Wage subsidy for SMEs backed

The proposed P24-billion wage subsidy program will enable small and medium private enterprises to retain their employees and prevent further job losses, Senate Minority Leader Franklin M. Drilon said Sunday.

To fund the program, Drilon urged the Department of Budget and Management (DBM) to immediately recommend to the President the realignment of unused special purpose funds (SPFs) and unobligated or unreleased balances of budget items in the 2021 national budget, including the P19 billion earmarked for anti-insurgency efforts.

Drilon, a former Labor secretary, said 4.4 million Filipinos went jobless in 2020, resulting in an 10 percent unemployment rate.

Drilon said his study of the 2021 General Appropriations Act shows that there are P556.49 billion worth of items in the budget that can be realigned to fund the much-needed assistance to private sector workers and poor Filipinos.

“I urge the DBM to immediately recommend to the President the realignment of these huge allocations in the budget,” said Drilon.

He said there is no harm if the country postpones some of these items and use the unobligated balances to feed millions of Filipinos who are struggling to put food on the table and keep the jobs of thousands, if not millions, of Filipinos.

Among the items that can be the source of realignments, according to Drilon, are the special purpose funds that only require the approval of the President in order for them to be released and utilized, including the P13 billion contingent fund and P4.5 billion in confidential and intelligence funds.

He also renewed his call to realign the P19 billion anti-insurgency fund, of which P16.4 billion will go to more than 800 insurgency-free barangays.

“This anti-insurgency program can wait so we can reallocate the funds to more important and high-impact programs such as a wage subsidy and ayuda (assistance). The GAA allows the use of this fund for financial subsidy,” he added.

Drilon also cited the huge allocations for various infrastructure projects under the budget of the Department of Public Works and Highways (DPWH).

He said that given the pandemic, he is certain that a significant portion of the budget of the Public Works department for 2021 remains unused.

“Given the absorptive capacity of DPWH and the continuing pandemic, DPWH will not be able to implement and construct all these local roads, bridges and multi-purpose halls this year. We can put to good use these funds to provide food on the table of Filipinos who went hungry and lost jobs,” Drilon said.

Trade Secretary Ramon Lopez said the National Economic and Development Authority (NEDA) was studying the wage subsidy proposal.

Lopez, who chairs the inter-agency National Employment Recovery Strategy (NERS) Task Force, said that the P24-billion proposed wage subsidy for private sector workers is first on the list of the government’s eight-point employment recovery agenda.

The wage subsidy is “intended to preserve and protect existing employment,” Lopez said.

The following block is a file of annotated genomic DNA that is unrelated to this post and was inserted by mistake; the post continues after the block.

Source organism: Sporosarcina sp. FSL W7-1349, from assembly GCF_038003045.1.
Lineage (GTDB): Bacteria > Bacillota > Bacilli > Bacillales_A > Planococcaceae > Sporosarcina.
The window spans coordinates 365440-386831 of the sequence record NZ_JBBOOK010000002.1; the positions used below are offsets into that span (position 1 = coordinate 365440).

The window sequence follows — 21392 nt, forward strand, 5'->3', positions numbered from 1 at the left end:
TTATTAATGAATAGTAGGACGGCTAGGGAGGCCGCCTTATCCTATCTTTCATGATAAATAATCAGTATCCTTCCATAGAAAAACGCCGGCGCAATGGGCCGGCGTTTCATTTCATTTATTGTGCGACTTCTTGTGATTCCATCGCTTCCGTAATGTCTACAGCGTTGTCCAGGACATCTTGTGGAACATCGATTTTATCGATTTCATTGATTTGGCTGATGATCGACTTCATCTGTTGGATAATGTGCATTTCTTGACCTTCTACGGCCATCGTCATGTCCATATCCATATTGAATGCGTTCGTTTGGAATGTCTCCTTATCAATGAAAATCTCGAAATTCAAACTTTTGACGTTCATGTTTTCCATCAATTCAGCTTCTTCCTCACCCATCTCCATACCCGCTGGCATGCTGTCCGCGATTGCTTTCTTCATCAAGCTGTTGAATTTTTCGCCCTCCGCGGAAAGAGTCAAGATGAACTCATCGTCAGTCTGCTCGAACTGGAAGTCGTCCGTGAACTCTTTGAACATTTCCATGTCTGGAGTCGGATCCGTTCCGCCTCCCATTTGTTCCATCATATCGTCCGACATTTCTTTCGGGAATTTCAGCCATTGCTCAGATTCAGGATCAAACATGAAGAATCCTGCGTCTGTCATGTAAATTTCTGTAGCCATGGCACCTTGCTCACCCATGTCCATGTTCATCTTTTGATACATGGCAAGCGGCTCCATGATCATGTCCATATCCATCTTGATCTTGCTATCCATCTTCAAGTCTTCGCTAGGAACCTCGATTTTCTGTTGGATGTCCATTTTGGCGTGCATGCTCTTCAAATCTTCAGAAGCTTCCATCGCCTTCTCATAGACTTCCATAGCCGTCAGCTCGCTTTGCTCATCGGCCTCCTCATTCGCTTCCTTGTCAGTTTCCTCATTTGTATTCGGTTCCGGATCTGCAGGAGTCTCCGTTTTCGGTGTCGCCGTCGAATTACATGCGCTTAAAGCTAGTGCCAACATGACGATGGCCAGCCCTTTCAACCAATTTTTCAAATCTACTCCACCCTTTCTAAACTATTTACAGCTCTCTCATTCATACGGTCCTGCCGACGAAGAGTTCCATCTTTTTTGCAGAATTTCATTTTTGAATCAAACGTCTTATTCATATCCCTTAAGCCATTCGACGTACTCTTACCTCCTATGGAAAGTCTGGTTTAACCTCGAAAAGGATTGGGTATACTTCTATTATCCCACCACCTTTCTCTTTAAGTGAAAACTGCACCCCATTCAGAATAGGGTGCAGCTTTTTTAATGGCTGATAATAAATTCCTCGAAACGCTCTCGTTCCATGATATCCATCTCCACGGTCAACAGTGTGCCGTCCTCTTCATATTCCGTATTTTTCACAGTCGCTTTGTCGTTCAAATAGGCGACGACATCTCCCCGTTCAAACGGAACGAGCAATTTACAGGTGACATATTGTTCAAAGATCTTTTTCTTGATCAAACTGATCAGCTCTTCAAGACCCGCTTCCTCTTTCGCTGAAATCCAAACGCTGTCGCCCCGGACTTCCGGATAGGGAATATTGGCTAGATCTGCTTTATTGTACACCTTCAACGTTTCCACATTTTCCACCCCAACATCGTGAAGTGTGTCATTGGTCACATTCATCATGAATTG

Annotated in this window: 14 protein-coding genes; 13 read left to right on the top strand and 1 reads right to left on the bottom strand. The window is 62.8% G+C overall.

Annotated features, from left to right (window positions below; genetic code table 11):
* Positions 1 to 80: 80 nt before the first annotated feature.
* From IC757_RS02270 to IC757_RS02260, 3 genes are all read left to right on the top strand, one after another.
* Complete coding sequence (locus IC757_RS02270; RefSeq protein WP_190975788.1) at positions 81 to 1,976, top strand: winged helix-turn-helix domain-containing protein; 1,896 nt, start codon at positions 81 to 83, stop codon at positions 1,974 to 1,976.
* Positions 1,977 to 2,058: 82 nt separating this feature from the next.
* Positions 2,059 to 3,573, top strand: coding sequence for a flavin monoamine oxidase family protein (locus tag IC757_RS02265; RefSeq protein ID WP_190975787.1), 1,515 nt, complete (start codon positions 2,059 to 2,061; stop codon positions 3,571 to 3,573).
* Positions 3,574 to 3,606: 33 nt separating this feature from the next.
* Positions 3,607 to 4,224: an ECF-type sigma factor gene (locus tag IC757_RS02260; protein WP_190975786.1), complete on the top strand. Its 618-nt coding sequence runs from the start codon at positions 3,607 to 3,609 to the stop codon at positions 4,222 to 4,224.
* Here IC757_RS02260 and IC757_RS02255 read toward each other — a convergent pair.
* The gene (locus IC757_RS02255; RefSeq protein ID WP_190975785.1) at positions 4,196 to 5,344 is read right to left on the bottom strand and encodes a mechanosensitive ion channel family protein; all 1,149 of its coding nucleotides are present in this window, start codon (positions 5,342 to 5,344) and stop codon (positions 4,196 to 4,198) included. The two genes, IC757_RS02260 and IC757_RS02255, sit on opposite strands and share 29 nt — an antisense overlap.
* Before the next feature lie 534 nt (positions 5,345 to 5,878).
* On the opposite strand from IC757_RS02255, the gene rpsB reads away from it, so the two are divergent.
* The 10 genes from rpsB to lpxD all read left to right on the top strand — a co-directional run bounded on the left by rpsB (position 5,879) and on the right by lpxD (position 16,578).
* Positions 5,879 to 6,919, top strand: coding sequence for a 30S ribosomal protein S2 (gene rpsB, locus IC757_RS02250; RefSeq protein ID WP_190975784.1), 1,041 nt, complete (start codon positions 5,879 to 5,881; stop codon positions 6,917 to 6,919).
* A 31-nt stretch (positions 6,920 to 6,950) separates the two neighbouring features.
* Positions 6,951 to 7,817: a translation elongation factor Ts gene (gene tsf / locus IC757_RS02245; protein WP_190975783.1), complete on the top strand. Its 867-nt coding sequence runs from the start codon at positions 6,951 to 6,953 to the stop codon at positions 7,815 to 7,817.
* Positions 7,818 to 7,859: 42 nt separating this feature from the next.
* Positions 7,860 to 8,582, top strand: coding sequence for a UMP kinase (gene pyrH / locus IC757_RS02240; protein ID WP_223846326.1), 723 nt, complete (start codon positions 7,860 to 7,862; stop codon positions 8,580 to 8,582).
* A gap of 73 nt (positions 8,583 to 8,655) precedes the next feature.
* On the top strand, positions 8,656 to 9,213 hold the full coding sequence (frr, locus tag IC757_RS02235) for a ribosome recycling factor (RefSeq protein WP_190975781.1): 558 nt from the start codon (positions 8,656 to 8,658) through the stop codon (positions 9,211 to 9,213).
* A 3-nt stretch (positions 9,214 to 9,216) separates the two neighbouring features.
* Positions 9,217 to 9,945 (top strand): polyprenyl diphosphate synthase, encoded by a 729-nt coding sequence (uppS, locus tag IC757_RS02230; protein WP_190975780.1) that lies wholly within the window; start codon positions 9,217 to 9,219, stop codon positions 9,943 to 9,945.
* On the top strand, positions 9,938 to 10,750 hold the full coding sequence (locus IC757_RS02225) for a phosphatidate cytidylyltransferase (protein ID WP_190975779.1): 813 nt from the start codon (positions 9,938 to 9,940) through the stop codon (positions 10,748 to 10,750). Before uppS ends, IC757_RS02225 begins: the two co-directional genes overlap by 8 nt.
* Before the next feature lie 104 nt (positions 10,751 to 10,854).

“The proposed program shall provide wage subsidy equivalent to P8,000 per month for a maximum of three months to affected workers through establishments’ payroll system,” he said.

Senator Joel Villanueva threw his support behind the wage subsidy.

“I support it because we have to diversify our [assistance] program,” said Villanueva, chairman of the Senate labor committee, adding the conventional track is to help workers who have lost their jobs.

“This one helps [protect] workers from losing theirs. We have to invest more in payroll retention and job protection programs that help both employers and workers,” he said.

He cited government data which shows that micro- small- and medium-scale enterprises (MSMEs) are 99.5 percent of all registered business enterprises in the country, and they are responsible for 62.4 percent of the country’s total employment.

“When we aid a struggling MSME, our subsidy cascades down to the workers who will be able to keep their paycheck because we have helped avert a shutdown,” he said.

In such a kind of a rescue, he said the government wins too, because it will continue receiving taxes paid by labor and capital.

Meanwhile, opposition Senator Leila M. de Lima called for 10 days paid leaves for employees afflicted with COVID-19.

She filed Senate Bill (SB) No. 2148 mandates paid pandemic leaves for all qualified employees, whether in public or private sector, who are confirmed cases of COVID-19, during the duration of the pandemic.

The bill seeks to grant 10 working days of paid COVID-19 leave for employees who contracted the virus and need to undergo quarantine and who because of the nature of their occupation, work or activity cannot avail of a telecommuting program or work from home scheme.

De Lima said granting the 10-day pandemic leave for employees not only protects the welfare of workers and their families but also ensures occupational safety and health in workplaces and avoids further spread of the virus in the workplace.

Meanwhile, former speaker Alan Peter Cayetano and his allies on Saturday gave P10,000 in cash assistance each to nearly 200 beneficiaries as part of their campaign for the immediate passage of a bill to provide P10,000 cash assistance to displaced workers and poor families.

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